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Home » Archives » September 2006 » When Hits are Misses
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09/20/2006: When Hits are Misses

I'm more invested, this year, in the new television season than I have been in recent years. I'm hopeful about a number of shows, and I feel like I'm in the market for a new favorite scripted drama. I hope I reflect America in this way.

I'll be really interested to see which shows click instantly with audiences. Some shows really do seem to just lock in right away. They don't always stay locked in, but a strong start guarantees that they at least are given a chance to get going, to find their voice.

Now, let's imagine that, say, Shark or Heroes or whatever, is a hit. Should you start writing a spec for it? Kira from Santa Monica wrote me a letter with, essentially, this question in it. She has been told not to write a spec for any show in its first season, and yet she points out that some shows, like Lost and Desperate Housewives, are so quickly hits that there doesn't seem to be any reason to wait.

Hmm. A good and timely question. I'd say it wouldn't hurt to sit up and pay attention when an instant hit is annointed. Start looking around for produced scripts to study, and read recaps and do all that good research. But if it was me, I'd probably wait until that first season was at the very least half over -- probably even entirely over -- before I started actually writing. This isn't so much because the show might disappear, as it is that most shows are still in flux during season one. It's still finding its tone, and figuring out which kinds of episodes serve it best. Heck, it could still be firing and hiring actors and changing all its locations around and all kinds of things -- "Ellen" even changed its title after season one! (Remember, it was "These Friends of Mine"?) Anyway, it's best to let a show settle down, find a rhythm, before you jump in. You don't want to have to shoot at a moving target.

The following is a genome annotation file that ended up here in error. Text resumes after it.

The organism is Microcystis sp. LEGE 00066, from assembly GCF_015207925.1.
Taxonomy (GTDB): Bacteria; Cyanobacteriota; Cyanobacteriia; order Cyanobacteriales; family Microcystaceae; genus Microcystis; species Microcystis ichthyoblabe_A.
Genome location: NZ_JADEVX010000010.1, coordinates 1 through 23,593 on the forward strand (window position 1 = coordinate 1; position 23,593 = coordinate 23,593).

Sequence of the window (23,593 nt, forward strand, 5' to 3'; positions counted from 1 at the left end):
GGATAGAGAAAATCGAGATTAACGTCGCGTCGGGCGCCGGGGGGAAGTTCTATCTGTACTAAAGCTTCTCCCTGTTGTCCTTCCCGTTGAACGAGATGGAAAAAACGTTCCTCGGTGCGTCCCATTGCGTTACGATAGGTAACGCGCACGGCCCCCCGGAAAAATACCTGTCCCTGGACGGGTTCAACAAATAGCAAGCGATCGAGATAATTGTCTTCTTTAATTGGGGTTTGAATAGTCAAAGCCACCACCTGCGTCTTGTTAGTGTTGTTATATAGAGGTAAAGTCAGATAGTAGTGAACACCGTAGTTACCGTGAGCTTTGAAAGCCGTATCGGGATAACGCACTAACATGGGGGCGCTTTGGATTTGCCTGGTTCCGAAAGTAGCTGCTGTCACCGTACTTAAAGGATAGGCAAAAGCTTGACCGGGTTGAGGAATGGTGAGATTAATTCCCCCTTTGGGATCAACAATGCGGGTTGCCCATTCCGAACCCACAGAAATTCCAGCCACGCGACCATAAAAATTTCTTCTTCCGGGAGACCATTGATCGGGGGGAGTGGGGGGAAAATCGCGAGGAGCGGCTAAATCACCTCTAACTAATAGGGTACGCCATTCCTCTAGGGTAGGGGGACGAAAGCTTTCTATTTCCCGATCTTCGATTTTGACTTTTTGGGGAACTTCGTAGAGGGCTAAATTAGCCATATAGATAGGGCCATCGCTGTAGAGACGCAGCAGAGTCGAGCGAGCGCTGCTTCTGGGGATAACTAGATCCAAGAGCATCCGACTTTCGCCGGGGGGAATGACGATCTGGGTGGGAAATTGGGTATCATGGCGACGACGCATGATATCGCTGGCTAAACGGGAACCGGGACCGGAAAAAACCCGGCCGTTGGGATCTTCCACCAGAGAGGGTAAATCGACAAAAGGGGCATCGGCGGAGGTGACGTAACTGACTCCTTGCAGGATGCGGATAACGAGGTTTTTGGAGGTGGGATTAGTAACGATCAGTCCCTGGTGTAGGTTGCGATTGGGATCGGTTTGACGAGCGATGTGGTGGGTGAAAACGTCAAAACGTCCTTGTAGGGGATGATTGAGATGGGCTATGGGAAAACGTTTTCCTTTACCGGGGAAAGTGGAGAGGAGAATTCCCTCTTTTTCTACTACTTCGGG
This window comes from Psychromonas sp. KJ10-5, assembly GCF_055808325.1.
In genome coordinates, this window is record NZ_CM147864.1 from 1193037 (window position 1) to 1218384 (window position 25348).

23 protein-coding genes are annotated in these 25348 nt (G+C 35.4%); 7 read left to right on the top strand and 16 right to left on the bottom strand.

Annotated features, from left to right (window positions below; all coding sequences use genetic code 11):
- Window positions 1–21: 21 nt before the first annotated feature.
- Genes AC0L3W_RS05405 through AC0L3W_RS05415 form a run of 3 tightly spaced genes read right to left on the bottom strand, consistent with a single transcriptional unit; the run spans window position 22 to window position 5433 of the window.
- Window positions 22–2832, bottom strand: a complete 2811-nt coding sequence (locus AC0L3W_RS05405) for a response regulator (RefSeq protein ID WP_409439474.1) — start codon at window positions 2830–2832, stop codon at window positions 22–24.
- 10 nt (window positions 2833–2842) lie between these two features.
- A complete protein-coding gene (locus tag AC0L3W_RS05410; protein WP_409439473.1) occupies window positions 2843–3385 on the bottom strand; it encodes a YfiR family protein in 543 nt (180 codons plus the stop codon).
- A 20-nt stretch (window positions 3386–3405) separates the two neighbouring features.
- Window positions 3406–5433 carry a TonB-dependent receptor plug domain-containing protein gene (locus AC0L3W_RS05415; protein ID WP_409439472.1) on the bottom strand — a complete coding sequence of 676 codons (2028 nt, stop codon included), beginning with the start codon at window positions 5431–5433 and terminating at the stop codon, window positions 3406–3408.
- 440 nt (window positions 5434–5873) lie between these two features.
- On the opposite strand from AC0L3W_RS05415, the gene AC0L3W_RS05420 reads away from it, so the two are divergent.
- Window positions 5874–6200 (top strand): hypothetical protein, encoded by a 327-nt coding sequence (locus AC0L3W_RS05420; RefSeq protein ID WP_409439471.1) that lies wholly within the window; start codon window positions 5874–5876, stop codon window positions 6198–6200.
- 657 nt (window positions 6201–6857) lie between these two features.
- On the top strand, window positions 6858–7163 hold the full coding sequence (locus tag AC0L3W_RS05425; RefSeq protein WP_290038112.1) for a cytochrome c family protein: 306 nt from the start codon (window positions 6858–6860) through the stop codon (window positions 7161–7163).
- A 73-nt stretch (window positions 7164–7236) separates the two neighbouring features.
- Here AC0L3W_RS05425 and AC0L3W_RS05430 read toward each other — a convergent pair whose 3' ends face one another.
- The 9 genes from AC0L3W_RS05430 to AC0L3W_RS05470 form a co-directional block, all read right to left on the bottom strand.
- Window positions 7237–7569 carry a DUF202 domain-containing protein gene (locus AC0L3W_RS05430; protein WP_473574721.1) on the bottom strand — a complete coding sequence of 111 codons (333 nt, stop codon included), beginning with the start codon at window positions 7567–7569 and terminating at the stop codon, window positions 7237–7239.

Also, being a hit isn't enough to make a show specable. It has to be watched and respected not just by America, but by agents and show runners -- the people you want to have read your script. And, besides that, you don't know if it's going to *remain* a hit. Some shows quickly fade. Remember Commander-in-Chief? Huge pilot tune-in numbers. But gosh, not a good spec to have now.

More and more, I find myself seeing the wisdom in writing a spec pilot. So many hit shows are serialized, which makes them tough (though not impossible) to spec. And others are such niche fare (Nip/Tuck, The Shield), that it's hard to know if enough of your readers will really know the show. You'll want at least one spec of a real, existing show, I think, but beyond that... I really have to say, write a pilot.

I'm writing one myself, right now. Come on. We'll do it together.

Lunch: Nibbled on a burrito at the Farmer's Market.


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